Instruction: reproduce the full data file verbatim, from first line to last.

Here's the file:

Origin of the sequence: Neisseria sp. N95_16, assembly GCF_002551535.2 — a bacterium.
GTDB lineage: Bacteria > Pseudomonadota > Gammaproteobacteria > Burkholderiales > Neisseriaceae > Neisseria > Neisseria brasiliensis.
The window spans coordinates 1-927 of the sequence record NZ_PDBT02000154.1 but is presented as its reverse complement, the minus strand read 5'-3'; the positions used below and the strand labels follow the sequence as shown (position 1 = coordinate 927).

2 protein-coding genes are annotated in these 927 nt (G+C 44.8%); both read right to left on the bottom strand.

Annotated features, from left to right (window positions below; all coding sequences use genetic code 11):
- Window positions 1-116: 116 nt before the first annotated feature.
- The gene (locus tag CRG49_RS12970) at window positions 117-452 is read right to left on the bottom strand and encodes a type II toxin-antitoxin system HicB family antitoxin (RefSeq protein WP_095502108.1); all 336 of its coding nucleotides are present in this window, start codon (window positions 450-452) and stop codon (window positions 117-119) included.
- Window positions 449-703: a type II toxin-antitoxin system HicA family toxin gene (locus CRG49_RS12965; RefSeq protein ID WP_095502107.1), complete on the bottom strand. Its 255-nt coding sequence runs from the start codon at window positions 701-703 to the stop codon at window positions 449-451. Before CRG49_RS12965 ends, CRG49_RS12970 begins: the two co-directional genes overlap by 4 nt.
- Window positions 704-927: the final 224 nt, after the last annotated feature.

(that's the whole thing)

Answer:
Origin of the sequence: Neisseria sp. N95_16, assembly GCF_002551535.2 — a bacterium.
GTDB lineage: Bacteria > Pseudomonadota > Gammaproteobacteria > Burkholderiales > Neisseriaceae > Neisseria > Neisseria brasiliensis.
The window spans coordinates 1-927 of the sequence record NZ_PDBT02000154.1 but is presented as its reverse complement, the minus strand read 5'-3'; the positions used below and the strand labels follow the sequence as shown (position 1 = coordinate 927).

2 protein-coding genes are annotated in these 927 nt (G+C 44.8%); both read right to left on the bottom strand.

Annotated features, from left to right (window positions below; all coding sequences use genetic code 11):
- Window positions 1-116: 116 nt before the first annotated feature.
- The gene (locus tag CRG49_RS12970) at window positions 117-452 is read right to left on the bottom strand and encodes a type II toxin-antitoxin system HicB family antitoxin (RefSeq protein WP_095502108.1); all 336 of its coding nucleotides are present in this window, start codon (window positions 450-452) and stop codon (window positions 117-119) included.
- Window positions 449-703: a type II toxin-antitoxin system HicA family toxin gene (locus CRG49_RS12965; RefSeq protein ID WP_095502107.1), complete on the bottom strand. Its 255-nt coding sequence runs from the start codon at window positions 701-703 to the stop codon at window positions 449-451. Before CRG49_RS12965 ends, CRG49_RS12970 begins: the two co-directional genes overlap by 4 nt.
- Window positions 704-927: the final 224 nt, after the last annotated feature.